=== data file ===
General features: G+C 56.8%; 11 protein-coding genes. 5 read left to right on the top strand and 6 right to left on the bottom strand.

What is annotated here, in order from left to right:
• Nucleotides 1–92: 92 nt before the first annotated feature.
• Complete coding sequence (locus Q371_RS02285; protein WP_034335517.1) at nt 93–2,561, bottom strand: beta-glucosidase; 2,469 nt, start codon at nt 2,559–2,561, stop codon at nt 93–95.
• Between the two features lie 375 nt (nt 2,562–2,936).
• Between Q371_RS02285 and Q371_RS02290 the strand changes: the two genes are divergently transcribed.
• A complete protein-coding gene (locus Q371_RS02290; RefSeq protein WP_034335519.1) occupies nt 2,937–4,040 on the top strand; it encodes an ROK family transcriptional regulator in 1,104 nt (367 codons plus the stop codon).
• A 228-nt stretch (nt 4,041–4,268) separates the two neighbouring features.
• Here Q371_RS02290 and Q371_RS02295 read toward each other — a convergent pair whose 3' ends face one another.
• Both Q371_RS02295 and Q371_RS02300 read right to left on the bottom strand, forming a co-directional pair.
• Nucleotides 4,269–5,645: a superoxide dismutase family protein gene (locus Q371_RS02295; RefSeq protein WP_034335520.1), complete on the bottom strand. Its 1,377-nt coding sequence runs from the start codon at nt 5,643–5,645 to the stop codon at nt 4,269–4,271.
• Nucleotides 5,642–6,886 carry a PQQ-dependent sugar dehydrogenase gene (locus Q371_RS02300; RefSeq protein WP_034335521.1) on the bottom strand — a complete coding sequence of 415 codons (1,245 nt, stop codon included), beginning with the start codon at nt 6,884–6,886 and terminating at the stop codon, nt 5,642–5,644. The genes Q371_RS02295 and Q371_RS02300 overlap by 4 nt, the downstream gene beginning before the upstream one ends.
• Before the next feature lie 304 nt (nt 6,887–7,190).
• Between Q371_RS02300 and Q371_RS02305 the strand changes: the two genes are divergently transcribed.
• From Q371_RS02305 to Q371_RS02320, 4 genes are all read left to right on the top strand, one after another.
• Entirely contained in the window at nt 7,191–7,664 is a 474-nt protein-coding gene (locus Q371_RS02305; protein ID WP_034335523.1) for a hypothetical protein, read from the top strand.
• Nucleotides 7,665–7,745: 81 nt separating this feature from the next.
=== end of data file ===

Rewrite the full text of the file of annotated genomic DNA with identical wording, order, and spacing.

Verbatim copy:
General features: G+C 56.8%; 11 protein-coding genes. 5 read left to right on the top strand and 6 right to left on the bottom strand.

What is annotated here, in order from left to right:
• Nucleotides 1–92: 92 nt before the first annotated feature.
• Complete coding sequence (locus Q371_RS02285; protein WP_034335517.1) at nt 93–2,561, bottom strand: beta-glucosidase; 2,469 nt, start codon at nt 2,559–2,561, stop codon at nt 93–95.
• Between the two features lie 375 nt (nt 2,562–2,936).
• Between Q371_RS02285 and Q371_RS02290 the strand changes: the two genes are divergently transcribed.
• A complete protein-coding gene (locus Q371_RS02290; RefSeq protein WP_034335519.1) occupies nt 2,937–4,040 on the top strand; it encodes an ROK family transcriptional regulator in 1,104 nt (367 codons plus the stop codon).
• A 228-nt stretch (nt 4,041–4,268) separates the two neighbouring features.
• Here Q371_RS02290 and Q371_RS02295 read toward each other — a convergent pair whose 3' ends face one another.
• Both Q371_RS02295 and Q371_RS02300 read right to left on the bottom strand, forming a co-directional pair.
• Nucleotides 4,269–5,645: a superoxide dismutase family protein gene (locus Q371_RS02295; RefSeq protein WP_034335520.1), complete on the bottom strand. Its 1,377-nt coding sequence runs from the start codon at nt 5,643–5,645 to the stop codon at nt 4,269–4,271.
• Nucleotides 5,642–6,886 carry a PQQ-dependent sugar dehydrogenase gene (locus Q371_RS02300; RefSeq protein WP_034335521.1) on the bottom strand — a complete coding sequence of 415 codons (1,245 nt, stop codon included), beginning with the start codon at nt 6,884–6,886 and terminating at the stop codon, nt 5,642–5,644. The genes Q371_RS02295 and Q371_RS02300 overlap by 4 nt, the downstream gene beginning before the upstream one ends.
• Before the next feature lie 304 nt (nt 6,887–7,190).
• Between Q371_RS02300 and Q371_RS02305 the strand changes: the two genes are divergently transcribed.
• From Q371_RS02305 to Q371_RS02320, 4 genes are all read left to right on the top strand, one after another.
• Entirely contained in the window at nt 7,191–7,664 is a 474-nt protein-coding gene (locus Q371_RS02305; protein ID WP_034335523.1) for a hypothetical protein, read from the top strand.
• Nucleotides 7,665–7,745: 81 nt separating this feature from the next.